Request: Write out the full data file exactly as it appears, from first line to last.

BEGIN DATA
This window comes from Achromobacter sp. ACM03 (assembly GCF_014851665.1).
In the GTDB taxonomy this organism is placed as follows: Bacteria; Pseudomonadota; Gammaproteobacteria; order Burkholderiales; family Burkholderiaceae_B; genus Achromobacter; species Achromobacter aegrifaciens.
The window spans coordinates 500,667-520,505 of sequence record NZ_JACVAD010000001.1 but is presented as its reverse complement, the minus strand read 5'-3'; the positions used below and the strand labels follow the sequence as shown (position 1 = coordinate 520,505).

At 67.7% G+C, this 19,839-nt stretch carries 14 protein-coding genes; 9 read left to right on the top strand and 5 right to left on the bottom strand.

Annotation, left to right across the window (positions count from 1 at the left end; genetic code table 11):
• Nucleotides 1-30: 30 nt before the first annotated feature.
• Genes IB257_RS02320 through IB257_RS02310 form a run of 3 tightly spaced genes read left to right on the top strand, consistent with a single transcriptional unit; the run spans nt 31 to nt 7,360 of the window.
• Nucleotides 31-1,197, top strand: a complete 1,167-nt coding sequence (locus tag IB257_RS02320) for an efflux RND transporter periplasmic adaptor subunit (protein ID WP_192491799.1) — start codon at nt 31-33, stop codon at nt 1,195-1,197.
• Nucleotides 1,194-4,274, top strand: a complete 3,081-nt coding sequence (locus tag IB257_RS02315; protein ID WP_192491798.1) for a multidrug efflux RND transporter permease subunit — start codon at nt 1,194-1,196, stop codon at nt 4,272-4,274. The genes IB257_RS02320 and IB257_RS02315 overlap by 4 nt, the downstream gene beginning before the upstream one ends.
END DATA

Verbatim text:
This window comes from Achromobacter sp. ACM03 (assembly GCF_014851665.1).
In the GTDB taxonomy this organism is placed as follows: Bacteria; Pseudomonadota; Gammaproteobacteria; order Burkholderiales; family Burkholderiaceae_B; genus Achromobacter; species Achromobacter aegrifaciens.
The window spans coordinates 500,667-520,505 of sequence record NZ_JACVAD010000001.1 but is presented as its reverse complement, the minus strand read 5'-3'; the positions used below and the strand labels follow the sequence as shown (position 1 = coordinate 520,505).

At 67.7% G+C, this 19,839-nt stretch carries 14 protein-coding genes; 9 read left to right on the top strand and 5 right to left on the bottom strand.

Annotation, left to right across the window (positions count from 1 at the left end; genetic code table 11):
• Nucleotides 1-30: 30 nt before the first annotated feature.
• Genes IB257_RS02320 through IB257_RS02310 form a run of 3 tightly spaced genes read left to right on the top strand, consistent with a single transcriptional unit; the run spans nt 31 to nt 7,360 of the window.
• Nucleotides 31-1,197, top strand: a complete 1,167-nt coding sequence (locus tag IB257_RS02320) for an efflux RND transporter periplasmic adaptor subunit (protein ID WP_192491799.1) — start codon at nt 31-33, stop codon at nt 1,195-1,197.
• Nucleotides 1,194-4,274, top strand: a complete 3,081-nt coding sequence (locus tag IB257_RS02315; protein ID WP_192491798.1) for a multidrug efflux RND transporter permease subunit — start codon at nt 1,194-1,196, stop codon at nt 4,272-4,274. The genes IB257_RS02320 and IB257_RS02315 overlap by 4 nt, the downstream gene beginning before the upstream one ends.